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It's What You Say Not What You Pay

We study manager-employee interactions in experiments set in a corporate environment where payoffs depend on employees coordinating at high effort levels; the underlying game being played repeatedly by employees is a weak-link game. In the absence of managerial intervention subjects invariably slip into coordination failure. To overcome a history of coordination failure, managers have two instruments at their disposal, increasing employees' financial incentives to coordinate and communication with employees. We find that communication is a more effective tool than incentive changes for leading organizations out of performance traps. Examining the content of managers' communication, the most effective messages specifically request a high effort, point out the mutual benefits of high effort, and imply that employees are being paid well.

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Paper provided by Unitat de Fonaments de l'Anàlisi Econòmica (UAB) and Institut d'Anàlisi Econòmica (CSIC) in its series UFAE and IAE Working Papers with number 643.05.

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Length: 46
Date of creation: 18 Feb 2005
Date of revision:
Handle: RePEc:aub:autbar:643.05
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  1. Knez, Marc & Camerer, Colin, 2000. "Increasing Cooperation in Prisoner's Dilemmas by Establishing a Precedent of Efficiency in Coordination Games," Organizational Behavior and Human Decision Processes, Elsevier, vol. 82(2), pages 194-216, July.
  2. J. B. Van Huyck & R. C. Battalio & R. O. Beil, 2010. "Tacit coordination games, strategic uncertainty, and coordination failure," Levine's Working Paper Archive 661465000000000393, David K. Levine.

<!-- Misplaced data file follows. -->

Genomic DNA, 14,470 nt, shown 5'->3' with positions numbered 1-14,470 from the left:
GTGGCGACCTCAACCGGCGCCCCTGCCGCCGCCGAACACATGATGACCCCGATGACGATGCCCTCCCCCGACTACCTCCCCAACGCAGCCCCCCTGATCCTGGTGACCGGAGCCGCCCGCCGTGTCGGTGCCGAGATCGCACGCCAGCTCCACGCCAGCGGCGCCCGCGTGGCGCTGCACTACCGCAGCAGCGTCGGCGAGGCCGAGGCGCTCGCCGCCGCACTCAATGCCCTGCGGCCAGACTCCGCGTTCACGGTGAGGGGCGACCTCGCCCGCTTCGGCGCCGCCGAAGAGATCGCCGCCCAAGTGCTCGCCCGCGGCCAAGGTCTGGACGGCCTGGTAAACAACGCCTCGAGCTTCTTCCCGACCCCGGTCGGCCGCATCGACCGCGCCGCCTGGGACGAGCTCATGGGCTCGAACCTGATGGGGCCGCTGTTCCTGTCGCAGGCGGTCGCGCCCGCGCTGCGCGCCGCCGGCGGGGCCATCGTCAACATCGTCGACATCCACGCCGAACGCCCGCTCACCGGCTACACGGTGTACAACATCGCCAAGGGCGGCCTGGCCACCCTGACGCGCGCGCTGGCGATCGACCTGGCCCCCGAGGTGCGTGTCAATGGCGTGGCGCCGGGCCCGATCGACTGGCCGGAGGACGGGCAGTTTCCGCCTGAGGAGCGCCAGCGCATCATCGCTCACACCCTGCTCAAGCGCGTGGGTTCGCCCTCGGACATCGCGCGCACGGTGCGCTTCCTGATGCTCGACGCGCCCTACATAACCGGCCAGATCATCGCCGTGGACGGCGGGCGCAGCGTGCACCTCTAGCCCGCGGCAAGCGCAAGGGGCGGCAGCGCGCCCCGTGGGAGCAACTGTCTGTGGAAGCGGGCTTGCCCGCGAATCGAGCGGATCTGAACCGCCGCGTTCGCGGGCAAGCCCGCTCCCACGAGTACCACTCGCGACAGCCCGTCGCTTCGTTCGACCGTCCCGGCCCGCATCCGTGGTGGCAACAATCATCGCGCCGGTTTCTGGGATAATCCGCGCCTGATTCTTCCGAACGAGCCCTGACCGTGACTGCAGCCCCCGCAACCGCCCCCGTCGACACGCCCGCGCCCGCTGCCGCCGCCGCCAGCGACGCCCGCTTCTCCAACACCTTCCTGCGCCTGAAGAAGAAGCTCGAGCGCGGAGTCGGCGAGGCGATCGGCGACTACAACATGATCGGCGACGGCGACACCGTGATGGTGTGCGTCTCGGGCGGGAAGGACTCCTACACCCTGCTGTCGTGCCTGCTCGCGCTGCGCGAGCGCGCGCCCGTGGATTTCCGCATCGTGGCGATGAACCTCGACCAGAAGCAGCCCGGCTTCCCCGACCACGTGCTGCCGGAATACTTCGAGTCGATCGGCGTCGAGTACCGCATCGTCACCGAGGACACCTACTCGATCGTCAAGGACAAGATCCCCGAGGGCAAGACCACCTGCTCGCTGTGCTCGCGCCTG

3. Battalio, Raymond & Samuelson, Larry & Van Huyck, John, 2001. "Optimization Incentives and Coordination Failure in Laboratory Stag Hunt Games," Econometrica, Econometric Society, vol. 69(3), pages 749-64, May.
  4. C. Mónica Capra & Tomomi Tanaka & Colin F. Camerer & Lauren Munyan & Veronica Sovero & Lisa Wang & Charles Noussair, 2005. "The Impact of Simple Institutions in Experimental Economies with Poverty Traps," Levine's Bibliography 666156000000000662, UCLA Department of Economics.
  5. Foss, Nicolai J, 2001. "Leadership, Beliefs and Coordination: An Explorative Discussion," Industrial and Corporate Change, Oxford University Press, vol. 10(2), pages 357-88, June.
  6. Ichniowski, Casey & Shaw, Kathryn & Prennushi, Giovanna, 1997. "The Effects of Human Resource Management Practices on Productivity: A Study of Steel Finishing Lines," American Economic Review, American Economic Association, vol. 87(3), pages 291-313, June.
  7. Kremer, Michael, 1993. "The O-Ring Theory of Economic Development," The Quarterly Journal of Economics, MIT Press, vol. 108(3), pages 551-75, August.
  8. Ernst Fehr, 2003. "Psychological Foundations of Incentives," Microeconomics 0305010, EconWPA.
  9. Jordi Brandts & David J. Cooper, 2004. "A Change Would Do You Good... An Experimental Study on How to Overcome Coordination Failure in Organizations," Working Papers 115, Barcelona Graduate School of Economics.
  10. Crawford, Vincent, 1998. "A Survey of Experiments on Communication via Cheap Talk," Journal of Economic Theory, Elsevier, vol. 78(2), pages 286-298, February.
  11. Jordi Brandts & David J. Cooper, 2004. "Observability and Overcoming Coordination Failure in Organizations," UFAE and IAE Working Papers 630.04, Unitat de Fonaments de l'Anàlisi Econòmica (UAB) and Institut d'Anàlisi Econòmica (CSIC).
  12. David J. Cooper & John H. Kagel, 2005. "Are Two Heads Better Than One? Team versus Individual Play in Signaling Games," American Economic Review, American Economic Association, vol. 95(3), pages 477-509, June.
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